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Bob Graham says FBI has not proved that it disclosed all it knew about 9/11 to Congress

By Dan Christensen, BrowardBulldog.org

In September, news about a previously unknown FBI investigation that found ties between 9/11 hijackers and a Saudi family living near Sarasota led the FBI to deny there was any connection and assert that it made all of its files available to congressional investigators a decade ago.

But two months on, the FBI has been unable or unwilling to substantiate that it disclosed any information regarding its Sarasota investigation to Congress, says former Florida Senator Bob Graham, who co-chaired Congress’s bipartisan Joint Inquiry into the terrorist attacks.

“My suspicion is that either, one, the documents don’t exist; two, that if they do exist they can’t find them; or three, they did find them and they did not substantiate the statements that they’ve made and that they are withholding them,” said Graham. He has long contended the FBI stonewalled Congress about what it knows about possible Saudi support for the 9/11 hijackers.

The FBI investigation began shortly after 9/11 when residents of the gated community of Prestancia, south of Sarasota, called to report the abrupt departure from their luxury home of a Saudi family about two weeks before four passenger jets originating in Boston, Newark and Washington were hijacked. The family left behind a Chevy Blazer in the driveway, a Chrysler PT Cruiser in the garage, clothes in the closet and a refrigerator full of food.

Neighbors said agents searched the house and hauled away bags of belongings. But the most important information came when the FBI examined gatehouse security logs and photographs of license plates, according to then-homeowner’s association administrator Larry Berberich and a counterterrorism agent involved in the investigation.

They said the security records revealed that the home was visited by vehicles used by 9/11 terrorist leader Mohamed Atta and fellow hijacker-pilot Ziad Jarrah. Atta piloted the first plane to strike the World Trade Center. Jarrah was at the controls when United Airlines Flight 93 crashed in a field in Shanksville, Pa.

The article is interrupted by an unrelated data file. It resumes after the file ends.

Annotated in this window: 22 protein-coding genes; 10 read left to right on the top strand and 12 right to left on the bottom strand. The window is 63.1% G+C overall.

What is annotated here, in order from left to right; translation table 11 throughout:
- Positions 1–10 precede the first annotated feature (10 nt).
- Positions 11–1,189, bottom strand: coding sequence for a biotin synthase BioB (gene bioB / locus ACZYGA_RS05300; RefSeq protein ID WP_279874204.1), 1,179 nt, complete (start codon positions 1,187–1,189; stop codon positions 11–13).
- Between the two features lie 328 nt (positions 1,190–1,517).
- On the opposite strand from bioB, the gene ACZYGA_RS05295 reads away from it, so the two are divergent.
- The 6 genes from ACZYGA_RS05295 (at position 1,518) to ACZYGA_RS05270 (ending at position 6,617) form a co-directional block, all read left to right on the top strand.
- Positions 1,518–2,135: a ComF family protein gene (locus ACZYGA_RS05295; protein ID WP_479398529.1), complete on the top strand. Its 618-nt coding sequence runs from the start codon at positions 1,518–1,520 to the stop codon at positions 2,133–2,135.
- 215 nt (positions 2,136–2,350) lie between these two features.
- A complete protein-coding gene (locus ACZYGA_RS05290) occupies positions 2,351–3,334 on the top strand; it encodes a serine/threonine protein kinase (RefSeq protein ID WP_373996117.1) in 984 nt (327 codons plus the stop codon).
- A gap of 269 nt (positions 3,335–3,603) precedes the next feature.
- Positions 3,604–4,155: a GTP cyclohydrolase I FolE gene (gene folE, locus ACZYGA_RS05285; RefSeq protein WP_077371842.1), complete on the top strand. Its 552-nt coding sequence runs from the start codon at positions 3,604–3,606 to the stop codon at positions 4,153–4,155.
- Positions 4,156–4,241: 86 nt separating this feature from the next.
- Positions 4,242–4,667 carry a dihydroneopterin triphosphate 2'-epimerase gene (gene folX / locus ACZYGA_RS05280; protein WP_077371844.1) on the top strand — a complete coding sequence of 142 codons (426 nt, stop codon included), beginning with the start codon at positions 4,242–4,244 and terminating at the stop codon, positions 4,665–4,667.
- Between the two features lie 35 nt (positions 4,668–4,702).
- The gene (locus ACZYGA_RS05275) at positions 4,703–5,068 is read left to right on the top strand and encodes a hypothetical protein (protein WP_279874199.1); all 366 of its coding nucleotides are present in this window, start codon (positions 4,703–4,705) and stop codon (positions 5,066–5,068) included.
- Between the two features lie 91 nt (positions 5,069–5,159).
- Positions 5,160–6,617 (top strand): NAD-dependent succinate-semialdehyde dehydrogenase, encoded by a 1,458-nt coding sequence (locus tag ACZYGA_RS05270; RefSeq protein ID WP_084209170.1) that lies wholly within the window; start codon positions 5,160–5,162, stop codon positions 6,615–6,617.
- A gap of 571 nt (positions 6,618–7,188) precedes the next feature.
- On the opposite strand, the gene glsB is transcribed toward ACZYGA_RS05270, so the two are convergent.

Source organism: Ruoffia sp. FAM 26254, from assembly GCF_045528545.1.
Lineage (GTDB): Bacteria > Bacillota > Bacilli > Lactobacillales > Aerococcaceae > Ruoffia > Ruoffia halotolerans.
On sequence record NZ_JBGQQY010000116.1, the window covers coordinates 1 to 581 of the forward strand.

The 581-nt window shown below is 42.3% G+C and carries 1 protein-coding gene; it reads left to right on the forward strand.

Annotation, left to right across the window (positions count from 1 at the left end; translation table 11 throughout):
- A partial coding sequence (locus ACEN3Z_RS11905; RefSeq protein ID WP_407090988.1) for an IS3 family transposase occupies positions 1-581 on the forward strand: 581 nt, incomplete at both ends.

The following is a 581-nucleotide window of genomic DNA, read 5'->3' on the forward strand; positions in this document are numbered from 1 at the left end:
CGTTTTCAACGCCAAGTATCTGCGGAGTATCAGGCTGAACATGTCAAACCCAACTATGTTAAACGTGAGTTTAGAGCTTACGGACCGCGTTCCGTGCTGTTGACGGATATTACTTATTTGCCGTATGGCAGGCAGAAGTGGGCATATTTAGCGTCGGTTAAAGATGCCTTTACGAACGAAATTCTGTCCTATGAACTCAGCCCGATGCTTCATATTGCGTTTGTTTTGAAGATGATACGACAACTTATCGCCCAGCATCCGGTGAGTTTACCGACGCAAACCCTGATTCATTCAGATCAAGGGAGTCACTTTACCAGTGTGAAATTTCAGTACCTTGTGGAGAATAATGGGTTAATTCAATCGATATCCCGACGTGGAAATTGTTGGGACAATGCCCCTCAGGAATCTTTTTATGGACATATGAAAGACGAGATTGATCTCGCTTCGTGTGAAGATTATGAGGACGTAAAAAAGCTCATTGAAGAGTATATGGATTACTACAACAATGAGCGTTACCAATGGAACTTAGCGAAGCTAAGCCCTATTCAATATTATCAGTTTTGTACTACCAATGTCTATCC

The counterterrorism agent, who asked that his name not be disclosed, said an analysis of phone records found additional links between the residence and other hijackers and terrorist suspects, including Adnan Shukrijumah, a former Miramar resident who is on the FBI’s Most Wanted list.

FBI DENIES TIES BETWEEN FAMILY AND HIJACKERS

Stories about the Sarasota investigation were published jointly by Broward Bulldog and The Miami Herald in September. The Justice Department initially declined to comment. Later, FBI agents in Tampa and Miami issued separate statements denying that any connection existed between the family and the terrorists.

“There was no connection found to the plot,” Tampa FBI Special-Agent-in-Charge Steven E. Ibisen said in a statement released to the St. Petersburg Times on Sept. 15. No details were provided.

Graham, a Democrat who also served as Florida’s governor from 1979 to 1987, has said that he and other members and staff of the Joint Inquiry were not made aware of the Sarasota investigation by the FBI. He said in September that news of it “opens the door to a new chapter of investigation as to the depth of the Saudi role in 9/11.”

With the assistance of the Senate Intelligence Committee he once chaired, Graham asked the FBI in September to provide him with file numbers about the Sarasota inquiry and the dates that those records were provided to congressional investigators. With that information, the committee’s records custodian could locate them in the National Archives.

At one point, Graham said, FBI agents produced 10 file numbers. But when intelligence committee personnel reviewed those files “it was their determination that there was no information in any of the 10 files that was relevant” to the Sarasota investigation, he said.

Bob Graham

After failing to meet several subsequent self-imposed deadlines, Graham said, “The FBI asked (that) instead of finding the documents could they brief us instead. I said, ‘No, that would not be acceptable.’”

FBI agent David Couvertier, a spokesman for the Tampa office, did not respond when asked Monday to explain why the agency has yet to provide Graham with the information that’s needed to locate the Sarasota records in the Joint Inquiry’s old files.